Finally Knight discussed schools where Bender might go and when he mentioned Duke, Knight nodded reluctantly. Later, at Duke, guys would say, “I’ll bet your practices at Indiana were a lot harder than they are at Duke.” And Bender would answer, “Not at all—from a physical standpoint. It was the mental standpoint that took its toll on you.” Still, Bender said that he never learned as much about basketball as he did during that year at Indiana.
In 1977-78, walk-on Bruce Bell’s dreams of again starting did not come true. John (Johnny Gun) Harrell became the starting point guard for a team starring Gene Banks, Kenny Dennard, Mike Gminski, and Jim Spanarkel. Especially after helping Duke win a tough road trip against Maryland with 13 points, he became the resounding favorite for point guard. He was a deft ball handler with great quickness, who knew his role was to play tough defense, minimize turnovers, and disperse the ball primarily to Banks, Gminski, and Spanarkel. Banks later claimed that Harrell did not receive adequate credit for helping Duke reach the NCAA championship game that year. This year featured a great Notre Dame club—a team that ultimately produced eight NBA players. In the semi-final Harrell hit all six of his free throws down the stretch to help Duke defeat Notre Dame 90-86. Digger Phelps claimed that Johnny Gun was as good as Phil Ford and one of the best defensive players he’d ever seen.
Harrell experienced a freak accident on the Duke campus post-season when he stepped into a hole and injured his Achilles. It slowed him down a bit and affected his lateral movement in 1978-79. Foster replaced him with Bob Bender. Harrell would only start three games that year and Bender started 27. It could be that Harrell felt Coach Foster did not give him enough of a chance to start that season. Banks later reported that it led to some of the team’s struggles.
That year, ’78-’79, Bender averaged 27 minutes per game, 6.8 points, 3.3 assists, 1.5 rebounds, no blocks and no steals. In 1979-80, Harrell decided not to play his senior year. He was clearly better than Bender defensively, but maybe he was convinced that the long-term results of his injury would not allow him to play at his highest level. His reputed relationship with Foster wasn’t great at this point either. Harrell was a mathematical genius and he decided to graduate from Duke early and move on.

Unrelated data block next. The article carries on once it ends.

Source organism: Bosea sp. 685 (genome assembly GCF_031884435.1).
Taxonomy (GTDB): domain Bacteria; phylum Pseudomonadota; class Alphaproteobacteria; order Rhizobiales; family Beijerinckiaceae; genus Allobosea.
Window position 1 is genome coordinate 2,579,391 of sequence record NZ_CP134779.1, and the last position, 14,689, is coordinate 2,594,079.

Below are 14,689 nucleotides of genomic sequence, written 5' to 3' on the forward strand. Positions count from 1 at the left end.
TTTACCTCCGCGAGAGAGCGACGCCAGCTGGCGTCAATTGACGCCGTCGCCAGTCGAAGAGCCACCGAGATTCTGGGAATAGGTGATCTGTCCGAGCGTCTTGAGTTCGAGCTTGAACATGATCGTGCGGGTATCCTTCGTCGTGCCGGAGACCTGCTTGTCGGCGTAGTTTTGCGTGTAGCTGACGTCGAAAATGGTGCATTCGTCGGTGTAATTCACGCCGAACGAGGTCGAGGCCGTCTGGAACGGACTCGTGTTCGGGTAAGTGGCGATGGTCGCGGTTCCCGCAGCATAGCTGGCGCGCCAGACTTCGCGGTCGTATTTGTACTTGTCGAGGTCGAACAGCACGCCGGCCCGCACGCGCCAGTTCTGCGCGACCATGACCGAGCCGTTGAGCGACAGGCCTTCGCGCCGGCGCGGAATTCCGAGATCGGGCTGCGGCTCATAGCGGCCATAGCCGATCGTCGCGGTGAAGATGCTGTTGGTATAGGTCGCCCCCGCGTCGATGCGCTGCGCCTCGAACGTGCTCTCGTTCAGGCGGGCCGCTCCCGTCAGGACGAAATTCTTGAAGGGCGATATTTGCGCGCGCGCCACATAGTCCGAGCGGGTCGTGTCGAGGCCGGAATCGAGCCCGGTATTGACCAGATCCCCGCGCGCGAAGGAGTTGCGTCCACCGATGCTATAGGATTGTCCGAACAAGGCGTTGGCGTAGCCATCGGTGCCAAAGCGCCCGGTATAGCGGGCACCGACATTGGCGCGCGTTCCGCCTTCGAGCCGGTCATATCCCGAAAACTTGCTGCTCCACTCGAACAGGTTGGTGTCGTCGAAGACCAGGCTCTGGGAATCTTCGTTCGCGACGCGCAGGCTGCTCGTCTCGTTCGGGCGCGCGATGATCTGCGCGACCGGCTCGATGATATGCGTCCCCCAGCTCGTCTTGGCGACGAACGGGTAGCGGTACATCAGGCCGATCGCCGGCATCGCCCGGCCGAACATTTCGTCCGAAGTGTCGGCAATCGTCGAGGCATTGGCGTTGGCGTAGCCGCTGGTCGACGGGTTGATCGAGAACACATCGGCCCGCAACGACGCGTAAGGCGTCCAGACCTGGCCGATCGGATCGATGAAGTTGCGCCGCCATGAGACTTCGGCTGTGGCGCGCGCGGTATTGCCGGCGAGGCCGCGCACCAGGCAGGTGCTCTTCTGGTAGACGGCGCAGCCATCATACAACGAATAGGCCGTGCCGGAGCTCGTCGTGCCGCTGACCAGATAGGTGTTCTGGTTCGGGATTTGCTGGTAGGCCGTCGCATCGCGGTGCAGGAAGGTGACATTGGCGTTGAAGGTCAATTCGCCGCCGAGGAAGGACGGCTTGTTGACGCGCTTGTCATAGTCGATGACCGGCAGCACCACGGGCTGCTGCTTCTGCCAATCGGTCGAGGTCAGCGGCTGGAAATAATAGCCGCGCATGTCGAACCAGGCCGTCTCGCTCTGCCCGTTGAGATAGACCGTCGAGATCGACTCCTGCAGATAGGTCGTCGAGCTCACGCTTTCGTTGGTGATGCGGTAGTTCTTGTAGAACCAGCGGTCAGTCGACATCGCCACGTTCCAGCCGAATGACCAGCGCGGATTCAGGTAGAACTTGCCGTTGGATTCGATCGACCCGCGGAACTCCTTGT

In 1979-80, in spite of 82 turnovers, Bender handed out 159 assists. That year Duke won the ACC tourney and upset Kentucky in the NCAAs to reach the Elite Eight. There, Duke lost to a very strong Purdue team.
So we started out with Bruce Bell, walk-on, who in ‘76—‘77, started in the final seven games sometime after Tate Armstrong’s injury. Then came ‘Johnny Gun’ Harrell, transfer from North Carolina Central, who almost led Duke to the national championship in 1977-78—losing only to Kentucky. After Harrell’s injury, Bob Bender, the transfer from Indiana, took over a starting role at point. Over a year later, Bender played on a Duke team that reached the Elite Eight, defeating Kentucky.
Three Duke players—each feverishly fighting to get onto the court for the Blue Devils, each successful in his own way. Bell would go on to law school in Kentucky, then joining his dad’s law firm. Harrell became a valued Verizon consultant. Sadly, he passed at age 50 of an aortic aneurysm. Bender served on Mike Krzyewski’s coaching staff for six seasons, coached for several universities, then joined NBA staffs for the Clippers, Hawks, and eventually the Bucks.